Biblical values or tribalism


Just the other day I was having a long talk with a good friend. While we both have identified ourselves as evangelicals, we both felt increasingly uncomfortable in the evangelical culture. For myself I think part of it is theological. Depending on your definition I’d still call myself an evangelical, even if I’d call myself a moderate one. I still love the bible and view it as authoritative. Like many other Anabaptists I see the life and teachings of Jesus as the focal point of scripture. So I’ve studied, and I’ve invested in my education and resources in order to better understand God, the Christian faith and my world. So much of my participation in the evangelical world was based on the assumption that others in this movement had similar values.

In the last few years I’ve come to realize, that just isn’t true. It is a really, really difficult realization to come to.

While I readily acknowledge there are lots of people who do deeply care about biblical values and just interpret the bible differently…with those types of people I love to engage, discuss and debate and learn things from.

I think the heart of Christianity is Christ, but following Jesus requires the following:

A fearless devotion to the truth

Unselfish love

Following Jesus required people put their ingrained knowledge and values to side to fully consider what he was saying. When Jesus told everyone they would have to eat his body and drink his blood only those fearlessly devoted to following the truth at any cost continued to follow him.

The human mind can only handle so much connection, so when we hit a certain point we simplify things by interpreting people through stereotypes or other models. Some of these types and models are developed in community. We tend absorb our perspective from our community. When the assumptions and expectations of that community become the dominant lens by which truth and situations are judged regardless of evidence that is tribalism.

What has frustrated me is that when an issue comes along that calls for a fearless devotion to the truth or unselfish love I see evangelicals holding fast to the tribal value rather than reconsidering things from a biblical perspective. In fact, evangelicals assume their tribal values are biblical values. In that we are not so different from the religious leaders of Jesus day who persecuted him.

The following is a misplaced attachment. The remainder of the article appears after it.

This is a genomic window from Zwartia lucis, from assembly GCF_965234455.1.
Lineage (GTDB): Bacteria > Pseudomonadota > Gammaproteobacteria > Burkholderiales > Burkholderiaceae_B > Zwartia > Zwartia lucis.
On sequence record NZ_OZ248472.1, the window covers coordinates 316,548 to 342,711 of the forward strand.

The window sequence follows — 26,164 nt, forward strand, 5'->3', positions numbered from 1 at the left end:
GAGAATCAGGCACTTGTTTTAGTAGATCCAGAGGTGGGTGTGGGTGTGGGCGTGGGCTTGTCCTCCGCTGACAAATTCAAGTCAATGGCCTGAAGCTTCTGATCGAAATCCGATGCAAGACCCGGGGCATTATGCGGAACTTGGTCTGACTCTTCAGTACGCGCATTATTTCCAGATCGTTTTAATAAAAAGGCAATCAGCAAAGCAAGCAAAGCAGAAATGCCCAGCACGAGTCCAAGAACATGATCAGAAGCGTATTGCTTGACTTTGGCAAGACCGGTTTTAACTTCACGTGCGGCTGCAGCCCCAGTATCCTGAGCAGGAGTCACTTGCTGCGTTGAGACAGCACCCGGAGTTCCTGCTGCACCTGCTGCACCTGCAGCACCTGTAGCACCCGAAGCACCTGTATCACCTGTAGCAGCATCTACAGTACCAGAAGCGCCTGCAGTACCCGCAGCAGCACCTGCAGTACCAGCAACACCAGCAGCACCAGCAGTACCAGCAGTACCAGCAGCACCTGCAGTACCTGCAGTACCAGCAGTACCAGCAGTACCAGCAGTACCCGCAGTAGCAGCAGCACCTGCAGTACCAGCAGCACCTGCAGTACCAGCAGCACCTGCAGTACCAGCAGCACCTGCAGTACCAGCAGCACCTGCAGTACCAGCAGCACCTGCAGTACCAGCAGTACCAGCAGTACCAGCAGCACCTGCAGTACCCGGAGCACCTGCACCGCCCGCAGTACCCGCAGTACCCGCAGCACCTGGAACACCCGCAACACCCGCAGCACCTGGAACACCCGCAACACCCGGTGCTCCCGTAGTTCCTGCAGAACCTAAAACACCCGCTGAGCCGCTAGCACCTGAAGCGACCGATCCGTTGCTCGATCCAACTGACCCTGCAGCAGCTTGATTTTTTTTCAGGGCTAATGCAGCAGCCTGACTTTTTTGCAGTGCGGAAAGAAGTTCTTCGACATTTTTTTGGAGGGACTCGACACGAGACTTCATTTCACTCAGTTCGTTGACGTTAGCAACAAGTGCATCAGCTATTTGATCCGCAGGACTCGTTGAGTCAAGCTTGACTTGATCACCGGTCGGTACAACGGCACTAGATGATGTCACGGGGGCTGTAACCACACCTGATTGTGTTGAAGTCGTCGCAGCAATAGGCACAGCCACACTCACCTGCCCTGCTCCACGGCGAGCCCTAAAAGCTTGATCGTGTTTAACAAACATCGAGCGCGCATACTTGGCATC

I’ll give you an example: assisted dying. There are some who work in the field of social work or health care that actively affirm the biblical value of the sanctity of all life. I don’t begrudge these fine people as they attempt to shape the laws and policies of our governments. Assisted dying at this point only impacts people who are so incapacitated that they can’t end their own life. These people are generally older, are suffering from a chronic or terminal condition and are therefore a relatively small contingent of people. There is a much larger contingent of people who commit suicide because they have lost hope, are mired with addictions or are afflicted with mental illness. The church has very little leverage to shape the outcome of the legal changes forced by the supreme court of Canada. We could make a huge difference by advocating for social justice for the vulnerable sectors of society with high rates of suicide. We could help fund addictions and mental health programs. Aside from 12 step programs evangelicals don’t do much on this front.

The reason is we don’t really care about people. We just get upset when people violate the rules of our tribe.

  1. #1 by Marc on July 23, 2016 - 6:54 pm

    Well said, all of it spot on. I resonate with your sentiment of identifying as an evangelical but not identifying with others who call themselves the same.

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